Category Archives: Yukon Yarns
It’s a busy weekend for me. Today, Robert Sirman, who was appointed Director of the Canada Council for the Arts in June 26, 2006, is visiting Dawson City. I will be hosting him at the Berton House this afternoon at 4pm, followed by a reception at KIAC — Klondike Institute of Art and Culture — which I really need to talk about, but in another post.
I wanted my friend Lulu to be here, but she will be out of town, (best of luck). However, Dan Davidson, editor and writer for the Klondike Sun is coming over and I’m sure Mr. Sirman will have people with him as well. It will be a thrill to meet the man who heads the Canada Council. Without that organization, I wouldn’t be here, and a lot of artists and writers across the country wouldn’t be able to do what they do best: create.
On Saturday, Dawson City is holding a health day and I will lead a workshop on creativity for the Women’s shelter. After that, I’ll dash across town to the Commissioner’s Tea, an event open to everyone, being held at the stately old Commissioner’s House on Front Street.
In the evening, there is a ball, which I’m going to skip in favour of soaking up some live music in town. A great weekend lies ahead.
The skies have opened up over Dawson and this rain forest girl is thrilled. It’s been raining all morning. My fellow southcoast dwellers will understand how wonderful this is. Now, the sun is creeping back into the sky, but the clouds are fighting hard to stay in position. I’m on their side. There’s a reason why the grass is greener on the Outside, and it’s called rain. I’ve missed it. Everything smells so good, and maybe, just maybe the grass surrounding the house will turn green.
I can hear it on the roof, and I can smell it in the air. I know, like other things in life, it’s not here forever, but while it is, I’m celebrating. Sourdough Joe’s has the best Alaskan Chowder possibly in the world and some pretty fine King salmon, and that’s where I’m headed.
Let it pour.
This just in!
It is so hot here today that stepping outside is claustrophobic. My thermometer reads 31 degrees in the shade. Hence, I have spent the day indoors and was in the process of baking brownies for a barbi I’m going to tonight, when my nose picked up the acrid smell of something burning.
“Damn,” I thought, running into the kitchen, “yet another ruined food item.” But my contribution to the potluck was in fine shape. The source of the smoke billowing into my office had nothing to do with my culinary skills, rather the base of Crocus Bluffs had caught fire.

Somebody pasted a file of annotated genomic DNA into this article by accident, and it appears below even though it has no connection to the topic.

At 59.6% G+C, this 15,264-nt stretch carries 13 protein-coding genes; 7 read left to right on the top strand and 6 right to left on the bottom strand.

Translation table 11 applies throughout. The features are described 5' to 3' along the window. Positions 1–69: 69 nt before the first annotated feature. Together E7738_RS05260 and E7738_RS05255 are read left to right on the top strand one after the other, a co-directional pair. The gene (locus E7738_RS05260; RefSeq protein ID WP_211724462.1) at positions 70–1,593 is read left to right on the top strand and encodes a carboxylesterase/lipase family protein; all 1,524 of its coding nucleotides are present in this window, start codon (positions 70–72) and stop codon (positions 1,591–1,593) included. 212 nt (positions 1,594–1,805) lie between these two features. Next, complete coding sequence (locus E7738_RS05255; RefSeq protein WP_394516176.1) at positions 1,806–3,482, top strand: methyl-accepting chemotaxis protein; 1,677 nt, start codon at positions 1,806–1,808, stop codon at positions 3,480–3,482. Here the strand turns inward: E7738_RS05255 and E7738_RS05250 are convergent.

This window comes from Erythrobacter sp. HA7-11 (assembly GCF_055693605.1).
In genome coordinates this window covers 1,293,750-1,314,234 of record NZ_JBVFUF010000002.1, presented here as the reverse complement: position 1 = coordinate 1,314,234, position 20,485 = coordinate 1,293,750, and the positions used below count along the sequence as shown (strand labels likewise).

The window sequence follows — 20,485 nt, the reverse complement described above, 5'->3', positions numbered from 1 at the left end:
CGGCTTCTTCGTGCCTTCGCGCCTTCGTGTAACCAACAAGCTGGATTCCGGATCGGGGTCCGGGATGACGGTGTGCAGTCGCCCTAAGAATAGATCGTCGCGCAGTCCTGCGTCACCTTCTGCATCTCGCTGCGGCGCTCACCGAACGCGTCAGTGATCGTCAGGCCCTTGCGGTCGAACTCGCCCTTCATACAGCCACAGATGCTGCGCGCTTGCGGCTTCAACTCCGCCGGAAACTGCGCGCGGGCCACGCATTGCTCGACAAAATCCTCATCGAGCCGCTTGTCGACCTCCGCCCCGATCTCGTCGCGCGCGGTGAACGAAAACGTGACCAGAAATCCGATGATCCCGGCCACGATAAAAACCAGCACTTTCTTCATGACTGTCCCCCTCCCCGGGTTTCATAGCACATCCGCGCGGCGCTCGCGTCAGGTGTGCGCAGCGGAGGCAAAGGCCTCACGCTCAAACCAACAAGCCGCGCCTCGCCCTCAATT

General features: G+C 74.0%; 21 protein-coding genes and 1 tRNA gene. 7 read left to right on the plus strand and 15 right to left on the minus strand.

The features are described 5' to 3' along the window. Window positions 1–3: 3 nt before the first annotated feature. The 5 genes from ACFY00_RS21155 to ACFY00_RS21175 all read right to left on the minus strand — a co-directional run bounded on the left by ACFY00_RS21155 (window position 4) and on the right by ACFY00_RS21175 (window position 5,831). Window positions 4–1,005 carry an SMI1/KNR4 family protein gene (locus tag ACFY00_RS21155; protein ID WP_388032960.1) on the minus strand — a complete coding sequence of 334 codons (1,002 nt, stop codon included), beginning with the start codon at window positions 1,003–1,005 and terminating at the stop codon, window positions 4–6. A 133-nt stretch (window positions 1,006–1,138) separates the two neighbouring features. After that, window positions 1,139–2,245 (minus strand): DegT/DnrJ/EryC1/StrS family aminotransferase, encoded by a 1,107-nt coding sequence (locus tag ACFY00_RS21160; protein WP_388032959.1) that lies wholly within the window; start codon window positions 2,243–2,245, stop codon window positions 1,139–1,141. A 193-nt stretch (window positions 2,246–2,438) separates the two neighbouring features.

What’s so interesting about a small town is that everybody seemed to come to the same conclusion at the same time, and as I raced out the door, I joined the line of cars, ATVs and people moving toward the disaster area.
Luckily the helicopter had already sprung into action — dumping three buckets of the Yukon onto the flames. (I always wonder how often unsuspecting fish land in the middle of forest fires)? If you have stats, let me know.
Anyway, when I arrived at the base of the bluffs, the firepeople had it all under control, but this was a blatant reminder: in this tinder-dry season we are having both in the Yukon and in BC small fires will turn into flames within seconds.
Be fire aware!
Interested in what’s going on politically in Dawson City? Want to know all about the Mayor’s wheels, or his artwork? Curious about his latest podcast? If you answered yes to even one of these questions, go to The Mayor’s Blog.
If you want to know what Dawsonites think, check out the forum.
And to all of those who have asked me about wi fi — Dawson is totally connected.
Dawson City is now basking in the heat and light of summer. Barbecues have become common, the Midnight sun is once again hosting Soul Sundays, and everyone, including the bears are out of hibernation. Last night, I went to a rib feast and met one of Canada’s literary icons; Dick North. For those of you who are really ignorant, 😉 North wrote The Mad Trapper of Rat River, The Lost Patrol , and has recently released Sailor on Snowshoes:Tracking Jack London’s Northern Trail.
This afternoon I am off to The Jack London Interpretive Centre and Museum, where Dick North continues to act as curator, although on a part-time basis. I have recently re-read both the Mad Trapper and Call of the Wild, and it will be an honor to sit in London’s original cabin, (the top half of which is in Oakland and the bottom half here) and listen to one literary icon divulge the story of another.
Dick North is the first recipient of “The Order of Canada,” that I’ve become acquainted with.
On May 16th/07, I became member 23938, when Toe Captain Al Sider guided me through the Toe Ceremony. I shall soon be listed on the website at Sourtoe Cocktail Club, a URL well worth a visit.
Witnesses included Dan and Lori, Wally, Karen and the wait staff at the Downtown. All agreed that if I let the toe touch my lips, they would stop teasing me about bears — a worthwhile trade indeed. It went down easily in a shot of Yukon Jack.
Here’s a little background:
“I know a prospector who lost his toe;
Froze it in the deadly cold and snow.
He ran rum with a fast dog team
(from Yukon to Alaska it would seem).
“Deadly Gangrene soon set in.
He cut it off his life to win.
To remember the gruesome task he’d done,
He pickled it in a jar of o.p. rum.
The poem continues on for quite a few verses, but the gist is:
To be a real Yukon captain, each claimed was so;
One had to drink a Yukon Sourtoe…